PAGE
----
Abstract: The Entrepreneurial Culture and the Mysteries of Economic Development

Louis Galambos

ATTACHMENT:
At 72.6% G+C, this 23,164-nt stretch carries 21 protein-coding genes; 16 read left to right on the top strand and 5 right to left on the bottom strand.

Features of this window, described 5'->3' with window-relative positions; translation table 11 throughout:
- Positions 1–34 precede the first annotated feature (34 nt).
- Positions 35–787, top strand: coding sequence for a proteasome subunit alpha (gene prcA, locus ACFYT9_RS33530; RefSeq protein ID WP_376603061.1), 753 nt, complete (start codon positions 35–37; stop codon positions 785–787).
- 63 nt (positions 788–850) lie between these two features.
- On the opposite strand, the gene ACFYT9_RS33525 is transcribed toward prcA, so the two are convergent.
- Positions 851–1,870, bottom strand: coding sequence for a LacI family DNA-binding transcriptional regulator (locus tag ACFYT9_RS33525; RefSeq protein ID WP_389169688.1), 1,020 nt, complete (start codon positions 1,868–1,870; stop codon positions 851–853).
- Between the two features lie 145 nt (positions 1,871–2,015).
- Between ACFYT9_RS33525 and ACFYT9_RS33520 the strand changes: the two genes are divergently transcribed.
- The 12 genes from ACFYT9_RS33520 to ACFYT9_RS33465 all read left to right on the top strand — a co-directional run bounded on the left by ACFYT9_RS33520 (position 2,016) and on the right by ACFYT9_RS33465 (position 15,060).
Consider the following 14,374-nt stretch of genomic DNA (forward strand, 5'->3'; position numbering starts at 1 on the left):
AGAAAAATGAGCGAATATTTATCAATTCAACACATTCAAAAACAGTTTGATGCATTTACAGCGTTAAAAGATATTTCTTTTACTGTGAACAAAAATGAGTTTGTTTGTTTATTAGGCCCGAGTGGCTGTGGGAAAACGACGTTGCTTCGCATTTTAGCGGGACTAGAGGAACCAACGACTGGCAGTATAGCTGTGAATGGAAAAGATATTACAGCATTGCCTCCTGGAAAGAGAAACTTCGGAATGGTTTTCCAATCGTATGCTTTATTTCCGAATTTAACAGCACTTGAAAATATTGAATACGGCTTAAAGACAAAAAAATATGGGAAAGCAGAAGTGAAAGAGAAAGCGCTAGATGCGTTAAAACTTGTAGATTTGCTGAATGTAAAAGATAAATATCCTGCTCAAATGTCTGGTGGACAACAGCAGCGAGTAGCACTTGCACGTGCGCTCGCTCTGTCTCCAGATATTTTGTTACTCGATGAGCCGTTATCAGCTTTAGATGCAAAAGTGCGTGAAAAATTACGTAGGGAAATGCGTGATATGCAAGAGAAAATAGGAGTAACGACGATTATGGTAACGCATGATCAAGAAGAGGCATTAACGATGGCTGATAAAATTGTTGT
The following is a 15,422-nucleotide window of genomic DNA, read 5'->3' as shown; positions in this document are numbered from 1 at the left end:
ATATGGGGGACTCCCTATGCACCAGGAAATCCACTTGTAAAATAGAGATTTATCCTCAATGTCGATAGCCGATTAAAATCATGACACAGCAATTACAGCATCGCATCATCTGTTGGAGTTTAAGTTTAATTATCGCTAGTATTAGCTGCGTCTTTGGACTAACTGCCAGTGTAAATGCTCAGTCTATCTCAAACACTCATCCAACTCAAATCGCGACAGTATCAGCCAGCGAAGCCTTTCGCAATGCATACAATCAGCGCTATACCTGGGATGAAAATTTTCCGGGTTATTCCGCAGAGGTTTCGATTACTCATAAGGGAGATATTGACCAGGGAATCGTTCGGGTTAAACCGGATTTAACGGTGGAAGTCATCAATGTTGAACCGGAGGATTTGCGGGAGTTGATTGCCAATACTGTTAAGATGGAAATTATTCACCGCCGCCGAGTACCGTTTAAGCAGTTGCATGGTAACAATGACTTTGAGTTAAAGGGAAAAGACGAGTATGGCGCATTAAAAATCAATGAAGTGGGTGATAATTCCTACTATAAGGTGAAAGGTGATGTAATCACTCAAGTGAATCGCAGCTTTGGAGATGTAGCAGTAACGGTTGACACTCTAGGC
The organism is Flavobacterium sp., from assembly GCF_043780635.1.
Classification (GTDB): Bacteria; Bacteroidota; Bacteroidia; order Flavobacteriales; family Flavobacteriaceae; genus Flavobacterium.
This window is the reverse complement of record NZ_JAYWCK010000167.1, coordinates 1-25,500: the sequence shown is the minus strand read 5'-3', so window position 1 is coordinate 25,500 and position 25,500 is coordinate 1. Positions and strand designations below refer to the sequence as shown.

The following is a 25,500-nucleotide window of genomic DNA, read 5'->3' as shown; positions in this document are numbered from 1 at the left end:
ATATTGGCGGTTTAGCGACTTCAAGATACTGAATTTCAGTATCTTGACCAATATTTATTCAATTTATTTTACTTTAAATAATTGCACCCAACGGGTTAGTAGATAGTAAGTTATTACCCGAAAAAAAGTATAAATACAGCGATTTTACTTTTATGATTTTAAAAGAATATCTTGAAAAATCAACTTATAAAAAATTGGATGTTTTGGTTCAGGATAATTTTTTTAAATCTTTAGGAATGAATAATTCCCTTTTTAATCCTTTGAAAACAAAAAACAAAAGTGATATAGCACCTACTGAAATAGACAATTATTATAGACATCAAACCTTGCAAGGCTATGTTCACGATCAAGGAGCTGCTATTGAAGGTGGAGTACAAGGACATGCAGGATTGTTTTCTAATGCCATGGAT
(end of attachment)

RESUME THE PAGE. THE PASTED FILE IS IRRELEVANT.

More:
Culture is like fog. You know it is there because you can barely see the road ahead. But if you try to grasp it, you have a slightly damp but empty hand. My paper has that aspect of culture very much in mind and attempts to specify the illusive subject by linking it to entrepreneurship -- that is to specific efforts to combine land, labor, capital, and knowledge in the creation of economic activity that has some aspect of novelty. The entrepreneurship is important because of its central role in capitalism. The cultural dimension is important because it encourages individuals to take the risks of exploring possibilities for entrepreneurial ventures even though the most of them will be unsuccessful in the long-run. In search of the entrepreneurial culture in America around 1800, I look at immigration, agriculture, commerce, and the beginnings of the industrial revolution. The paper then jumps to the post-World War II era and examines the efforts of the World Bank to promote economic growth in those nations that had not experienced an industrial revolution and “modernization.”